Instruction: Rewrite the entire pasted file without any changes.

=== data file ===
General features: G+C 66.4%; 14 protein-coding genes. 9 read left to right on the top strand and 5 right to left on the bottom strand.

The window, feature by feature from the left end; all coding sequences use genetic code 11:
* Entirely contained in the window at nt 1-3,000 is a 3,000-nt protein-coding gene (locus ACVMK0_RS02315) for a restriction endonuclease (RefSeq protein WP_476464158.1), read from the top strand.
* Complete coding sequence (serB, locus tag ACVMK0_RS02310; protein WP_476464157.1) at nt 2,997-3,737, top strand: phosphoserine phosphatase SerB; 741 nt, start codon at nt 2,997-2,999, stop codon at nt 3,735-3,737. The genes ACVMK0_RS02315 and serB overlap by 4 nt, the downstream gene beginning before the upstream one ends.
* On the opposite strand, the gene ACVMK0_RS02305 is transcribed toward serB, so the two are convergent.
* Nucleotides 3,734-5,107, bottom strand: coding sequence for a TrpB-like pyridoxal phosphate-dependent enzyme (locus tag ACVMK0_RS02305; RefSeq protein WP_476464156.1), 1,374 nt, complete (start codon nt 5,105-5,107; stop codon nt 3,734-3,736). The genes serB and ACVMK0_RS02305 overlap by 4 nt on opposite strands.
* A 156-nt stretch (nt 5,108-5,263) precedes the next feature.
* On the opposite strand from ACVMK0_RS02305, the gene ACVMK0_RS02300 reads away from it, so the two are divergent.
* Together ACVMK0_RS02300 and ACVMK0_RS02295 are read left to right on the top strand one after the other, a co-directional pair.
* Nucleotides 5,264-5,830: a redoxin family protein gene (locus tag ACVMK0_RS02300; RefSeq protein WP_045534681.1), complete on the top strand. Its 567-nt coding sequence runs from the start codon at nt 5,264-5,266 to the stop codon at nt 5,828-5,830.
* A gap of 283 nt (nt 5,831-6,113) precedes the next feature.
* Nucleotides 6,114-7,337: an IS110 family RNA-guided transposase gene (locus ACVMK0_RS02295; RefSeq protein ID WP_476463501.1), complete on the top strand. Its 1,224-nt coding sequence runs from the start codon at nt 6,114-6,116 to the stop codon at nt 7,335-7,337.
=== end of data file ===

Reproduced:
General features: G+C 66.4%; 14 protein-coding genes. 9 read left to right on the top strand and 5 right to left on the bottom strand.

The window, feature by feature from the left end; all coding sequences use genetic code 11:
* Entirely contained in the window at nt 1-3,000 is a 3,000-nt protein-coding gene (locus ACVMK0_RS02315) for a restriction endonuclease (RefSeq protein WP_476464158.1), read from the top strand.
* Complete coding sequence (serB, locus tag ACVMK0_RS02310; protein WP_476464157.1) at nt 2,997-3,737, top strand: phosphoserine phosphatase SerB; 741 nt, start codon at nt 2,997-2,999, stop codon at nt 3,735-3,737. The genes ACVMK0_RS02315 and serB overlap by 4 nt, the downstream gene beginning before the upstream one ends.
* On the opposite strand, the gene ACVMK0_RS02305 is transcribed toward serB, so the two are convergent.
* Nucleotides 3,734-5,107, bottom strand: coding sequence for a TrpB-like pyridoxal phosphate-dependent enzyme (locus tag ACVMK0_RS02305; RefSeq protein WP_476464156.1), 1,374 nt, complete (start codon nt 5,105-5,107; stop codon nt 3,734-3,736). The genes serB and ACVMK0_RS02305 overlap by 4 nt on opposite strands.
* A 156-nt stretch (nt 5,108-5,263) precedes the next feature.
* On the opposite strand from ACVMK0_RS02305, the gene ACVMK0_RS02300 reads away from it, so the two are divergent.
* Together ACVMK0_RS02300 and ACVMK0_RS02295 are read left to right on the top strand one after the other, a co-directional pair.
* Nucleotides 5,264-5,830: a redoxin family protein gene (locus tag ACVMK0_RS02300; RefSeq protein WP_045534681.1), complete on the top strand. Its 567-nt coding sequence runs from the start codon at nt 5,264-5,266 to the stop codon at nt 5,828-5,830.
* A gap of 283 nt (nt 5,831-6,113) precedes the next feature.
* Nucleotides 6,114-7,337: an IS110 family RNA-guided transposase gene (locus ACVMK0_RS02295; RefSeq protein ID WP_476463501.1), complete on the top strand. Its 1,224-nt coding sequence runs from the start codon at nt 6,114-6,116 to the stop codon at nt 7,335-7,337.